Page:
The student protest that brought the main street of New Zealand's biggest city to a standstill is over.

Students angry over cuts to the education system marched around the central city early this evening after 43 were arrested on Symonds Street, but the protest dissolved shortly after 6.30pm.

An estimated 300 protesters turned out this afternoon to block Symonds St outside Auckland University in a follow-up to last week's "Blockade the Budget' rally.

Protestors then broke through a police cordon and headed through Albert Park towards Queen Street. Around 200 students then sat down across the intersection of Queen and Victoria Streets chanting "John Key's a millionaire, that's why he doesn't care".

Traffic came to a standstill with cars and buses honking their horns at the students to move.

One driver nudged his car out into the crowd at the intersection of Victoria and Queen Streets yelling "stupid socialists, dumb communists" at the students.

He told them "I've got a f***ing living to make, I had to pay fees too and now I have to work to pay them off."

A student yelled back at him "This is what fascism looks like!"

Bystander Justin, who witnessed the altercation, said: "There are ways to be political and blocking other people is not one of them.

"The whole ideology infuriates me, even though they've got some valid points, their ideology is flawed.


"Anything that doesn't inconvenience other people would be better, they're disguising their selfish naivety as noble."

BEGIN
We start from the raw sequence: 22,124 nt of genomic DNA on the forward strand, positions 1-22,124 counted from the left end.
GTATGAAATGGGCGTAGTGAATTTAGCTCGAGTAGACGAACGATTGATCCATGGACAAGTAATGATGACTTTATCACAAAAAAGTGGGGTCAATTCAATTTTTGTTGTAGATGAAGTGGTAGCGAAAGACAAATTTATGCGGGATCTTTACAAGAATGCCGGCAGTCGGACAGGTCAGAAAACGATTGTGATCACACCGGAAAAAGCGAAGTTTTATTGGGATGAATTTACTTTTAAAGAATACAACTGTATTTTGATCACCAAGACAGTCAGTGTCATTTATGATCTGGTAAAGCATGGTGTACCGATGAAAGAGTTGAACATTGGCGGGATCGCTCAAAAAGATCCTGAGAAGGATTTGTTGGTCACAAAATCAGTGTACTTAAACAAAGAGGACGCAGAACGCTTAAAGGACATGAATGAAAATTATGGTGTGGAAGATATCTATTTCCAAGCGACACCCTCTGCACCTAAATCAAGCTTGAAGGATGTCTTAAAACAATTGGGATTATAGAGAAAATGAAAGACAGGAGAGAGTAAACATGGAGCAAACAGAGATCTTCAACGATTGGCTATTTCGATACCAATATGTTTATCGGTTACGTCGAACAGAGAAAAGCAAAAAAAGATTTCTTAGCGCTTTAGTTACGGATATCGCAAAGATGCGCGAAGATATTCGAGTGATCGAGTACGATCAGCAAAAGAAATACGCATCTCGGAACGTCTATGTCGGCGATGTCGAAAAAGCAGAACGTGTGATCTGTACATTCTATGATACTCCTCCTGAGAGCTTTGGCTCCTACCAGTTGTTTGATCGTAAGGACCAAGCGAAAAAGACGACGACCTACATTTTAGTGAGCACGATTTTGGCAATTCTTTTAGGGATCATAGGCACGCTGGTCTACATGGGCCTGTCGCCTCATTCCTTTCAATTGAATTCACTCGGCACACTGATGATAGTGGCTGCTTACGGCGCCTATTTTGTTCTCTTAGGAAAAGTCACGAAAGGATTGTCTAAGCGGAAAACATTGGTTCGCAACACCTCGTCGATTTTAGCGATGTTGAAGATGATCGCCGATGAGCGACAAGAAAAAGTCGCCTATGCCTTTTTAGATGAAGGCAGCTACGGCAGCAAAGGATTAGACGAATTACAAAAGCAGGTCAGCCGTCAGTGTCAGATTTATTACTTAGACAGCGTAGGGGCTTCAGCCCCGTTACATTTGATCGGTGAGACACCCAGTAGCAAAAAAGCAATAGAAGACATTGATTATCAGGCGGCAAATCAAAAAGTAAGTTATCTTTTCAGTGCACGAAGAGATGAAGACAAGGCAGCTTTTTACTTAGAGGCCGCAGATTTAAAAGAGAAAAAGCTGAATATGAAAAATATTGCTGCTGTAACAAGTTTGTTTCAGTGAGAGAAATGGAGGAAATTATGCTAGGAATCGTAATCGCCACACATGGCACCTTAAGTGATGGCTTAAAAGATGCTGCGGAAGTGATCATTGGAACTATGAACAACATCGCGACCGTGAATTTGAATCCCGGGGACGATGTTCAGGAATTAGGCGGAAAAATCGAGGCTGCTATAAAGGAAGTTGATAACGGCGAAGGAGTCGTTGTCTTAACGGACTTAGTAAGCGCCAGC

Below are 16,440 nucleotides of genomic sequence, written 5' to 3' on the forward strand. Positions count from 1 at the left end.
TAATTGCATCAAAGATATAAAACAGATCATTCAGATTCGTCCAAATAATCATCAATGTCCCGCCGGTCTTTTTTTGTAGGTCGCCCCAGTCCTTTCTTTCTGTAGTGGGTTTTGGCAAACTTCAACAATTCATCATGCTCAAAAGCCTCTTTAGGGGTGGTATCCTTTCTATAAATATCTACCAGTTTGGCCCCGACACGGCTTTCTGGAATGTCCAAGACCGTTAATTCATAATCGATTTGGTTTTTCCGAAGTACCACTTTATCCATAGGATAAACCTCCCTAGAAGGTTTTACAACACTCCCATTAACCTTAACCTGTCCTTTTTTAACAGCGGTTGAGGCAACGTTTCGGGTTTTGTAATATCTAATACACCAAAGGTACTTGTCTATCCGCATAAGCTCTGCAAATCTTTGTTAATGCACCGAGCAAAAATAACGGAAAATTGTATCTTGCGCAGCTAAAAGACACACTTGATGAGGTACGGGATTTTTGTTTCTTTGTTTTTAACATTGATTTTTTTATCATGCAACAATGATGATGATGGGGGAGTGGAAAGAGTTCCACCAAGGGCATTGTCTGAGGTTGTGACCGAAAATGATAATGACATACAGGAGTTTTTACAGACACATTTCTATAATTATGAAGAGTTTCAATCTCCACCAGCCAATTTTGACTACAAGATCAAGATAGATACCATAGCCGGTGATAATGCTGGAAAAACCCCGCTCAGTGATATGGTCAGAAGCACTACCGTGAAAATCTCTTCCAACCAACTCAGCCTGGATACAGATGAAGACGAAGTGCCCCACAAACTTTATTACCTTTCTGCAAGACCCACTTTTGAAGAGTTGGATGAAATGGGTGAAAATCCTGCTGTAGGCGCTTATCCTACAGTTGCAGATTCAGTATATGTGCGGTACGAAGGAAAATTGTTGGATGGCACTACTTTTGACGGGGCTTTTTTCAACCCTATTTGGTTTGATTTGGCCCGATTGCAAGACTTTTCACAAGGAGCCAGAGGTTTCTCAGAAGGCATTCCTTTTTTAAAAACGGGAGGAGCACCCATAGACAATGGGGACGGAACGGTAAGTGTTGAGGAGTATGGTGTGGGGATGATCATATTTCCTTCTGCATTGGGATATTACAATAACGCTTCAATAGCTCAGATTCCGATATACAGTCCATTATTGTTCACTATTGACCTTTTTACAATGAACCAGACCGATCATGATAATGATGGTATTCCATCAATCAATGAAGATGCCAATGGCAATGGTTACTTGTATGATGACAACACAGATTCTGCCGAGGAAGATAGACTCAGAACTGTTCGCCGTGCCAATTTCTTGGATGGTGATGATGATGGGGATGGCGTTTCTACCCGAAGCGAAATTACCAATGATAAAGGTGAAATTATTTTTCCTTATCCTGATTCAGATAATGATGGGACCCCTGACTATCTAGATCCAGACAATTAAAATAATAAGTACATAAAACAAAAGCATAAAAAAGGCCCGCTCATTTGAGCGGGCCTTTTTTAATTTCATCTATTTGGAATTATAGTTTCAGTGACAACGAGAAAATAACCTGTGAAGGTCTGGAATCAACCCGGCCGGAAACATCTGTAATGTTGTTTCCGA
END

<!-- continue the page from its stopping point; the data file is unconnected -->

Superintendent Mike Clement said there had been 43 arrests so far.

A police northern communications spokesman said "We're managing it".

Students then marched to the Auckland Central Police Station to demand the release of their peers.

Earlier, students said some of their number had clothes ripped as they were dragged away by police, during the latest protest in Auckland over tertiary education cuts.

Protestor Genevieve Connell said students had planned a peaceful 'teach in' but police officers jostled them, pulled students off the road and twisted their arms.

She said she had seen one girl with her tights ripped and a number of people had been hurt.

"It's pretty shocking.''

Another student said her brother had been dragged across the road - head against the "concrete''.

"There's been nothing but peace from us and nothing but contempt from them,'' said a Ph.D student and tutor who did not want to be identified.


Senior lecturer in the Department of Sociology, Campbell Jones, said police had hit and dragged a number of students.

Mr Jones delivered a lecture at the protest, reading Plato to the students just before police broke up the crowd.

"What they're protesting today is a disgraceful political decision.

"The elite will have education and others won't,'' he said.

Another protestor said the forceful police action was unwarranted.

It had escalated the situation and strengthened the protester's resolve, he said. "This is not containment anymore.''